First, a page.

Dr. Cheryl Fountain (Florida Institute of Education) “Jacksonville Journey Evaluation Program,” Early Learning Coalition of Duval, $119,949, and “Success by Design Initiative: Pre-K through Grade 3,” Duval County Public Schools, $473,499

 

Dr. Jeffrey Michelman (Accounting and Finance), “Mobility Project to Advance the Transatlantic Business School Alliances,” University of North Carolina at Wilmington / U.S. Department of Education, $19,500

 

Dr. Janice Donaldson (Small Business Development Center), “Florida Small Business Development Network 2012,” University of West Florida / U.S. Small Business Administration, $1,652,052, and “Small Business Technical Assistance to the City of Jacksonville,” City of Jacksonville, $98,940

 

Dr. Chris Brown (Civil Engineering), “Disinfection Validation Study at Clay County Utilities Authority for FMC Peroxygens,” FMC Peroxygens, $11,509

 

Drs. N. Mike Jackson and Adel ElSafty (Civil Engineering), “Alternative Methods for Coatings and Materials Used on FDOT Signage and Lighting Structures – Phase 1,” Florida Department of Transportation, $50,000

 

Dr. Karthikeyan Umapathy (Computing), “Digging into Reports of Human Rights Violations: Anaphora Resolution and Emergent Witnesses,” Georgia State University / National Endowment for the Humanities, $36,883

 

Dr. Daniel Cox (Mechanical Engineering), “Modeling and Analysis of Lithium Ion Battery Film Substrate Production,” Saft America, Inc., $45,043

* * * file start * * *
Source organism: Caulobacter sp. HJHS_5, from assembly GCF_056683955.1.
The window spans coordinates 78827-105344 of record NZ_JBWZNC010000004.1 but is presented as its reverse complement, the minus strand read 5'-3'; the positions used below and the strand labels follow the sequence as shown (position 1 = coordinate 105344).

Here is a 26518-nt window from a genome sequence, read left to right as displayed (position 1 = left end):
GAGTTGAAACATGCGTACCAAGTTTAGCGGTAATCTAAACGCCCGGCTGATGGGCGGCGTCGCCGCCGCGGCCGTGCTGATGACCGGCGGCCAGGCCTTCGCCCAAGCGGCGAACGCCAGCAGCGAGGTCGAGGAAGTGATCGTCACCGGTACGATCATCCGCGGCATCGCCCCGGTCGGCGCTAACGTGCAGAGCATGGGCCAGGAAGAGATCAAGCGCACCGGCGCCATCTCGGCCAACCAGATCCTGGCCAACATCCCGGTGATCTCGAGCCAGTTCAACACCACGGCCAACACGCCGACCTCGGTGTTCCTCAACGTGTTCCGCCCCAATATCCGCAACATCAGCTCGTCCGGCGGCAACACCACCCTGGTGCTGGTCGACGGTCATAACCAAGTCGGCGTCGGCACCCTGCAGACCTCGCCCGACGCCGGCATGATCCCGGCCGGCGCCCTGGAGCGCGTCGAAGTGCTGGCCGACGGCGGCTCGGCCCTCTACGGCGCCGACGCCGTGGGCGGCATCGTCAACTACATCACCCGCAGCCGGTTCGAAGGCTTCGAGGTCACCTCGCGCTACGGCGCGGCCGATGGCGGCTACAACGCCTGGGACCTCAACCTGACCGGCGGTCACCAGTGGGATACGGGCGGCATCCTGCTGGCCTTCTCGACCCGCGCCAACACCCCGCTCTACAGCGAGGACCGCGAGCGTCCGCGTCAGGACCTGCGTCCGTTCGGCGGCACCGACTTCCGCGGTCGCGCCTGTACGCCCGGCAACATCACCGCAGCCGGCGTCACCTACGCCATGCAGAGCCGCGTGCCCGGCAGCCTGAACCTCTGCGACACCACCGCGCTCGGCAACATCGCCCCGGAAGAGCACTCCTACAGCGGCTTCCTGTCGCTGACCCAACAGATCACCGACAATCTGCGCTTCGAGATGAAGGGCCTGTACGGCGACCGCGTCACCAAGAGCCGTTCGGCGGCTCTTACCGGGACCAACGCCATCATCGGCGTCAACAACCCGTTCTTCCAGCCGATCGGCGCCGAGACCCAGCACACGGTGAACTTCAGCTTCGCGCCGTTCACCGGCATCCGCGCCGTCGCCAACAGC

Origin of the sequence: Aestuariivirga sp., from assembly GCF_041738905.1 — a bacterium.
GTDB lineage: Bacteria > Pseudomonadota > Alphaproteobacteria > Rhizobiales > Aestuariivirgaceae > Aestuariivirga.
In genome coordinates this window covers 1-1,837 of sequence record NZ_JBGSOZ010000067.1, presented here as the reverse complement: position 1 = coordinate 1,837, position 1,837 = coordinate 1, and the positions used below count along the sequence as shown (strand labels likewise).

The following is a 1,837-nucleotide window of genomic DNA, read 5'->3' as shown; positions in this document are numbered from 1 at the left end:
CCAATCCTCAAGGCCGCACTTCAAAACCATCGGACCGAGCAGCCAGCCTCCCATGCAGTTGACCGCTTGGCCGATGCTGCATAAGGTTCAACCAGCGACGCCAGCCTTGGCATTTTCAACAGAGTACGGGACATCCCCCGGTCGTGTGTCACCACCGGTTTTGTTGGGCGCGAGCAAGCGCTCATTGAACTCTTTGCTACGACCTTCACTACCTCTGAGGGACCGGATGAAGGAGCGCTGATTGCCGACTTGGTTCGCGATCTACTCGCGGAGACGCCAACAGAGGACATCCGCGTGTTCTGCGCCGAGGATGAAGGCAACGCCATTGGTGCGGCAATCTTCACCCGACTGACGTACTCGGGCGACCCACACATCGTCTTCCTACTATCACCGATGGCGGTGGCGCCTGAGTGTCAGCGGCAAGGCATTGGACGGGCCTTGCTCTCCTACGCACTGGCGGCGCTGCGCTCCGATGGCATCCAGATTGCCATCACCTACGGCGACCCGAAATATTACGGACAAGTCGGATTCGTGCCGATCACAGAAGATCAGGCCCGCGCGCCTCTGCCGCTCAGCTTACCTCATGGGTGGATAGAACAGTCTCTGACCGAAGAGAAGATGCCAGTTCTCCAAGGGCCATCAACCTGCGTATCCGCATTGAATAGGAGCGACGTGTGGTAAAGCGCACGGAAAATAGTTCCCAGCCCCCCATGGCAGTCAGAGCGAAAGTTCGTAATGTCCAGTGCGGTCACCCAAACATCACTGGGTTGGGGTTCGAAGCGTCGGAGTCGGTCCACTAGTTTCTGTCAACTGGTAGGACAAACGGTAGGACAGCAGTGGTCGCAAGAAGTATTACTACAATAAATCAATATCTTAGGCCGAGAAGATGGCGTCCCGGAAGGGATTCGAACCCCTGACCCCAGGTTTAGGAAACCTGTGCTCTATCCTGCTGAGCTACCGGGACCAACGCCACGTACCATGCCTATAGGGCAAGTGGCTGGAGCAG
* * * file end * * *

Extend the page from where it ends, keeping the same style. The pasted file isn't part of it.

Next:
Dr. John Nuszkowski (Mechanical Engineering), “Support for the Fuels to Enable Light-Duty Diesel Advanced Combustion Regimes Project,” West Virginia University Research Corporation / Coordinating Research Council, $22,000

 

Dr. Don Resio (Taylor Engineering Institute) and Drs. Beyza Aslan and Peter Braza (Mathematics and Statistics), “Improved Source Term Formulation for Improved Evolutionary Characteristics of Directional Spectra,” Office of Naval Research, $37,175

 

Dr. Jeffry Will (Center for Community Initiatives), “Understanding the ‘Face’ of Second Harvest Food Recipients,” Second Harvest Food Bank, $28,060

 

John Dean (University Police Department), “University of North Florida Police Department Dispatch Center,” City of Jacksonville / U.S. Department of Justice, $167,815

The Goods
Americans love their morning oats
march oatsRussia and Canada may be top producers of the hearty grain, but Americans love their morning oats, too. Dr. Jackie Shank, undergraduate nutrition program director in the Department of Nutrition and Dietetics Flagship Program, and Brittaney Bialas, a graduate student and dietetics intern, discuss myths and facts about this nutritious and versatile grain. To help include more oats in your diet, a recipe has been provided.

Myth:
Oats are boring.

Fact: The cereal grain oats, or Avena sativa, are wonderfully versatile and delicious. Oats can be rolled, crushed or chopped into oatmeal, ground into flour for breads and cookies, and included as an ingredient in muesli and granola. Australia, Denmark and Scotland all brew beers made of oats. And people in many Latin American countries enjoy refreshing drinks made from oats, fruit and sometimes sugar and cinnamon.